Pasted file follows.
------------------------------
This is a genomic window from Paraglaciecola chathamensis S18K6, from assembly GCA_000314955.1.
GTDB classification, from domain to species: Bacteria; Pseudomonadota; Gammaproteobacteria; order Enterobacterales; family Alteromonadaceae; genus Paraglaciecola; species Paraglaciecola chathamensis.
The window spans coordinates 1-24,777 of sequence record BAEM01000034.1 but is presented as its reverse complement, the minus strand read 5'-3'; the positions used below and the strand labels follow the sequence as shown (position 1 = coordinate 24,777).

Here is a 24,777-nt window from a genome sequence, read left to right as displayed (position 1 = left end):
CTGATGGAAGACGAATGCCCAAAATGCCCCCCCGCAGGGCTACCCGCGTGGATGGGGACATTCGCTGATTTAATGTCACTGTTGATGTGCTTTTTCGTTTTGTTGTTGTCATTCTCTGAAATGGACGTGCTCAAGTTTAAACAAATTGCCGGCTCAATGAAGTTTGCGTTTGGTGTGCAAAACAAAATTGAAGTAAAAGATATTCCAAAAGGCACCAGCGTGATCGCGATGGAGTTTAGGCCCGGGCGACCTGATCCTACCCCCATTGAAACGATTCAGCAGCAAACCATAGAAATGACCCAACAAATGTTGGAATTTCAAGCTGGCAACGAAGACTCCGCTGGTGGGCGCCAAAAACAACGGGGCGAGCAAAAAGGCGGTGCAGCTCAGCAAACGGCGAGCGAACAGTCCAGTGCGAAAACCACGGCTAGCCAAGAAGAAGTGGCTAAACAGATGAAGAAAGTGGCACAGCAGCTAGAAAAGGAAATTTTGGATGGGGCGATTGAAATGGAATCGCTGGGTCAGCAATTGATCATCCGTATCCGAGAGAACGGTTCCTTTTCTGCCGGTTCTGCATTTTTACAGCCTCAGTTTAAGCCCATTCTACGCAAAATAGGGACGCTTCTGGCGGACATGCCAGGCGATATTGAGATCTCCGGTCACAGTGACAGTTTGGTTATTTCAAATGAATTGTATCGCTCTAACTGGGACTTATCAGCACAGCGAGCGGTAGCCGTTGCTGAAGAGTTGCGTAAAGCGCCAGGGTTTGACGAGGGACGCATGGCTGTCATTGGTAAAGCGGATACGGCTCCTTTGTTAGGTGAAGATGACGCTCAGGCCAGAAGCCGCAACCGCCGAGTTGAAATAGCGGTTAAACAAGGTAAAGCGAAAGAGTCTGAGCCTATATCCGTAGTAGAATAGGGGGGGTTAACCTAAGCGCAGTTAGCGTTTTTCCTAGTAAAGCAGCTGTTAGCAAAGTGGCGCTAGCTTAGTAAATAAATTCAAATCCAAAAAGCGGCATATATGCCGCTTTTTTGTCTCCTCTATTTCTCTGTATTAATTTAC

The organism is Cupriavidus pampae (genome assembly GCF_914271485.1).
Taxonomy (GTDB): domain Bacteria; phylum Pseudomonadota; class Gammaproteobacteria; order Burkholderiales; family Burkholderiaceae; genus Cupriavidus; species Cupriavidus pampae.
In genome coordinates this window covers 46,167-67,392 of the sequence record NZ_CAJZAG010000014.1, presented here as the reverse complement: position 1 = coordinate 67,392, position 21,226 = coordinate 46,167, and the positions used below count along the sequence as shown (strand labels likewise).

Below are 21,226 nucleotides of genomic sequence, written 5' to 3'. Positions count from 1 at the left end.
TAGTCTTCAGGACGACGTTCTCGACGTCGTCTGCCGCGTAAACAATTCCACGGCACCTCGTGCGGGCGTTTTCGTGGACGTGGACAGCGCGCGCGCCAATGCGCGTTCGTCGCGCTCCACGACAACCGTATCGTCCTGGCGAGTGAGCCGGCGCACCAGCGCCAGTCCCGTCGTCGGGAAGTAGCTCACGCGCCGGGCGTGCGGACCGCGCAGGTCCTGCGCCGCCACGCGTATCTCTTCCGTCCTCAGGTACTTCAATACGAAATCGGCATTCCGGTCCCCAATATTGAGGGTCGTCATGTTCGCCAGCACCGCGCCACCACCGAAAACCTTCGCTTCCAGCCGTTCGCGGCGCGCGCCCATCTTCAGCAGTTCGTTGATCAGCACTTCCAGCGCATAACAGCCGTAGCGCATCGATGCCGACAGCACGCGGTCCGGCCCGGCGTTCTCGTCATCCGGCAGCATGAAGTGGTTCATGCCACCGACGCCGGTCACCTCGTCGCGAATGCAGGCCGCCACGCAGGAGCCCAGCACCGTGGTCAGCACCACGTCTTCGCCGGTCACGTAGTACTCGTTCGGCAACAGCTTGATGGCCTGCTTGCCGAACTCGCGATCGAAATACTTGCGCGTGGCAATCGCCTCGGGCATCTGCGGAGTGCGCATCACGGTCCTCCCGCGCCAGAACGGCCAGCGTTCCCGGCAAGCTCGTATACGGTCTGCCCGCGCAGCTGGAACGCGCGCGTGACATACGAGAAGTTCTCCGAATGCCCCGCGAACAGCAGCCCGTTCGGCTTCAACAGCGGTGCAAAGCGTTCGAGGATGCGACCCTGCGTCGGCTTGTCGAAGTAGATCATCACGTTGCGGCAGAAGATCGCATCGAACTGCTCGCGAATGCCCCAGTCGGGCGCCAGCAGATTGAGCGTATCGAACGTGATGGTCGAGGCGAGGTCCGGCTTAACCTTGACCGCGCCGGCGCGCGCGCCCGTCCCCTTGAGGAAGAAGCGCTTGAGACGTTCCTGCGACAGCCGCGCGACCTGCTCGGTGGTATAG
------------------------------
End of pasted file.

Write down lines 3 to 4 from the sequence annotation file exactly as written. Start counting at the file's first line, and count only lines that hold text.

The window spans coordinates 1-24,777 of sequence record BAEM01000034.1 but is presented as its reverse complement, the minus strand read 5'-3'; the positions used below and the strand labels follow the sequence as shown (position 1 = coordinate 24,777).

Here is a 24,777-nt window from a genome sequence, read left to right as displayed (position 1 = left end):